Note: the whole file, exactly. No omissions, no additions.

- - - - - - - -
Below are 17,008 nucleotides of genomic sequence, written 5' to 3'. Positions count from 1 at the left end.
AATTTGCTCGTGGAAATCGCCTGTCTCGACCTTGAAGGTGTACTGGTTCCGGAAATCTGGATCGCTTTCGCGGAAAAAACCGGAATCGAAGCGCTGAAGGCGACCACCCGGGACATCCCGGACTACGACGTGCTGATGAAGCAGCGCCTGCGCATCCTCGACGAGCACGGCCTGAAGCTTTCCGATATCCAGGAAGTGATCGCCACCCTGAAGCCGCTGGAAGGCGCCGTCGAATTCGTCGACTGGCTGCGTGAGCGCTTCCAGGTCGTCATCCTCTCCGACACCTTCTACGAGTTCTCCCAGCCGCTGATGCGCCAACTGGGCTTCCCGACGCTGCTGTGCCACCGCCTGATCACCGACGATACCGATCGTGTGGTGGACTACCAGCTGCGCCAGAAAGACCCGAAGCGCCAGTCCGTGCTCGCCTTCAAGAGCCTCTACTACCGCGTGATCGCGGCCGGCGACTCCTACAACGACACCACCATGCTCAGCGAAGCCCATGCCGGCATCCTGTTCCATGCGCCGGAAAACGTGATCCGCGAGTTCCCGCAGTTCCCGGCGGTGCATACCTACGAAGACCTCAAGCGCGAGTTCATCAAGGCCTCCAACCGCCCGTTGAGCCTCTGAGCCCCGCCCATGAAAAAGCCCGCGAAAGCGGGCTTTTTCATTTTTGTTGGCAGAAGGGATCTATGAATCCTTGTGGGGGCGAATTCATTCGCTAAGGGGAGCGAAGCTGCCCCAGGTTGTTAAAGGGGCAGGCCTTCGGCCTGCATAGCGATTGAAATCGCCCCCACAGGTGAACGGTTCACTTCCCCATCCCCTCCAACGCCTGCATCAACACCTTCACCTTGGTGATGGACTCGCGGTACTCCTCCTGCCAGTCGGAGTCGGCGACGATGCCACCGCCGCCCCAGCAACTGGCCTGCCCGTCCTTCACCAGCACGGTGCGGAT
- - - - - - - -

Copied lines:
Below are 17,008 nucleotides of genomic sequence, written 5' to 3'. Positions count from 1 at the left end.
AATTTGCTCGTGGAAATCGCCTGTCTCGACCTTGAAGGTGTACTGGTTCCGGAAATCTGGATCGCTTTCGCGGAAAAAACCGGAATCGAAGCGCTGAAGGCGACCACCCGGGACATCCCGGACTACGACGTGCTGATGAAGCAGCGCCTGCGCATCCTCGACGAGCACGGCCTGAAGCTTTCCGATATCCAGGAAGTGATCGCCACCCTGAAGCCGCTGGAAGGCGCCGTCGAATTCGTCGACTGGCTGCGTGAGCGCTTCCAGGTCGTCATCCTCTCCGACACCTTCTACGAGTTCTCCCAGCCGCTGATGCGCCAACTGGGCTTCCCGACGCTGCTGTGCCACCGCCTGATCACCGACGATACCGATCGTGTGGTGGACTACCAGCTGCGCCAGAAAGACCCGAAGCGCCAGTCCGTGCTCGCCTTCAAGAGCCTCTACTACCGCGTGATCGCGGCCGGCGACTCCTACAACGACACCACCATGCTCAGCGAAGCCCATGCCGGCATCCTGTTCCATGCGCCGGAAAACGTGATCCGCGAGTTCCCGCAGTTCCCGGCGGTGCATACCTACGAAGACCTCAAGCGCGAGTTCATCAAGGCCTCCAACCGCCCGTTGAGCCTCTGAGCCCCGCCCATGAAAAAGCCCGCGAAAGCGGGCTTTTTCATTTTTGTTGGCAGAAGGGATCTATGAATCCTTGTGGGGGCGAATTCATTCGCTAAGGGGAGCGAAGCTGCCCCAGGTTGTTAAAGGGGCAGGCCTTCGGCCTGCATAGCGATTGAAATCGCCCCCACAGGTGAACGGTTCACTTCCCCATCCCCTCCAACGCCTGCATCAACACCTTCACCTTGGTGATGGACTCGCGGTACTCCTCCTGCCAGTCGGAGTCGGCGACGATGCCACCGCCGCCCCAGCAACTGGCCTGCCCGTCCTTCACCAGCACGGTGCGGAT